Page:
Now add more mappings for other managed routers:

ip host R2 2034

ip host R3 2035

ip host R4 2036

and so on and so forth.

Rack 1 ready to rumble

Just look at this: Isn’t this beautiful?  This is the rack that I’m going to use for demos:


2×3550 (soon to be replaced by 3560v2 or 3560e)

2651xm + NM-32A (access server)

ASA 5520 (for vpn users)




1x SRX210 (in case I want to draw a comparison with Junos)

In each rack there will be a small Edimax wifi router so that each group can connect to a separate SSID on a separate wifi band.

Big thanks to Kaziu!!! (”tak to by człowiek się w niedzielę obijał i chodził z kąta w kąt”)


Logging discriminator on routers and switches, logging lists on ASA


If your routers/switches send useless but high-level messages to your syslog server, you can use a logging discriminator to eliminate some unwanted log messages.


This is an example of a cisco bug message on a Cisco 881 router. It doesn’t mean anything and can only be fixed with an ios upgrade. You can also choose not to do anything about it because nothing is actually broken, but the syslog has a critical class and looks ugly in your kiwi logs.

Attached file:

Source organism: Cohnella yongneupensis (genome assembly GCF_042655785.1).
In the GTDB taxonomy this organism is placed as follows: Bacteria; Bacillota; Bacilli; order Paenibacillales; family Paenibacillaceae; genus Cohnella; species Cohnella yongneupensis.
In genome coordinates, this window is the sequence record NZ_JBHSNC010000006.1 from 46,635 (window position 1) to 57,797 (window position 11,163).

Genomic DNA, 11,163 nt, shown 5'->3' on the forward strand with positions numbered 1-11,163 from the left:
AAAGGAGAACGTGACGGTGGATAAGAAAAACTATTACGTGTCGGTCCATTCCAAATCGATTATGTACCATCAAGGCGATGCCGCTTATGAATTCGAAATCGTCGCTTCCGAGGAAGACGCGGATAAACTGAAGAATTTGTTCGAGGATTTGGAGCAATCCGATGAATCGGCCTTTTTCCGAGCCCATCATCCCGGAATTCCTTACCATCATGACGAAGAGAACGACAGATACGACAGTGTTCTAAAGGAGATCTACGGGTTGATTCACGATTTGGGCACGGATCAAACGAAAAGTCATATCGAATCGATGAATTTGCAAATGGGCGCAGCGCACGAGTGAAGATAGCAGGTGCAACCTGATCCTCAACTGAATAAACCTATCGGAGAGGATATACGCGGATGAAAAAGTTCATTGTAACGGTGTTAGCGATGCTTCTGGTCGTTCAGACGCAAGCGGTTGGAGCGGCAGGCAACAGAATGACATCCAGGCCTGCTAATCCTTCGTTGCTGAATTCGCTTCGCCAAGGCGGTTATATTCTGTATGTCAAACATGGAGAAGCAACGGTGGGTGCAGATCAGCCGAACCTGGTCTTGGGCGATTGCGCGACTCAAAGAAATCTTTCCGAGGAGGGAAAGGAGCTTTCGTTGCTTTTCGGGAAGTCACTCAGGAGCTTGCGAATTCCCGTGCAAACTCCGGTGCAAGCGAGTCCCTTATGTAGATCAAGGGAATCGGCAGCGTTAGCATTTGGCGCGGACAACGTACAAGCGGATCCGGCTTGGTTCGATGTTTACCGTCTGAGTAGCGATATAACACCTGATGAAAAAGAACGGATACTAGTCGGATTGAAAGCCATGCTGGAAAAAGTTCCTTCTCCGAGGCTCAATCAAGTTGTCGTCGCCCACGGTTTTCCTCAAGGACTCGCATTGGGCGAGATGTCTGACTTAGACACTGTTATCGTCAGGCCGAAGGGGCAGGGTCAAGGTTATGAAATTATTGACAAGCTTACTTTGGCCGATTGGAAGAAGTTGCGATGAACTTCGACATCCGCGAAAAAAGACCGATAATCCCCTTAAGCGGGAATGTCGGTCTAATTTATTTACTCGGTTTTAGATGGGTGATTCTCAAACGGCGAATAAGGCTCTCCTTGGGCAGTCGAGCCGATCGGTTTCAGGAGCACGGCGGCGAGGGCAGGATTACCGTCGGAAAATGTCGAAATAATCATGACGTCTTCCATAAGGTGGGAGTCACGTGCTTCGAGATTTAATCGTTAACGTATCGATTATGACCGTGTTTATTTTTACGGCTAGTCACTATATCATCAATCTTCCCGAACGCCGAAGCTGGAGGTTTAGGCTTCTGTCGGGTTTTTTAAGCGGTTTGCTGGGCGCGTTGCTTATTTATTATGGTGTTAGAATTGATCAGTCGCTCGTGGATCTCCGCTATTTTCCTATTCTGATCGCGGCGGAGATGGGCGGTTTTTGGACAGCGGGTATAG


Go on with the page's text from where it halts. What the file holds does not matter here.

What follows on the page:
734605: Jul 15 12:33:26.295 CEST: %SYS-2-CHUNKINVALIDHDR: Invalid chunk header type 1 for chunk 8419EBA4, data 8419FEEC -Process= „Net Background”, ipl= 3, pid= 27,  -Traceback= 0x8084F720 0x80037078 0x8034D438 0x8170FA3C 0x8170D6AC 0x8170D978 0x816E6BD0 0x8190F7CC 0x8190FDC0 0x80C13514 0x8144F354 0x803241D4 0x80C1370C 0x8144F354 0x80B3B538 0x81450CC8

To eliminate this critical syslog entry, use a logging discriminator.

logging discriminator NOCHUNK severity drops 2 facility drops SYS mnemonics drops CHUNKINVALIDHDR

logging console discriminator NOCHUNK

logging monitor discriminator NOCHUNK

logging trap warnings

logging host discriminator NOCHUNK


On firewalls, you need a different approach, because the discriminator has not been implemented on ASA.Therefore, you need to add messages on top of a specific logging level.

Logging message 111111 level errors (find message number in cisco documentation)

or use lists:

logging list my_critical_messages level 1
logging list my_critical_messages message 611101-611323
logging trap  my_critical_messages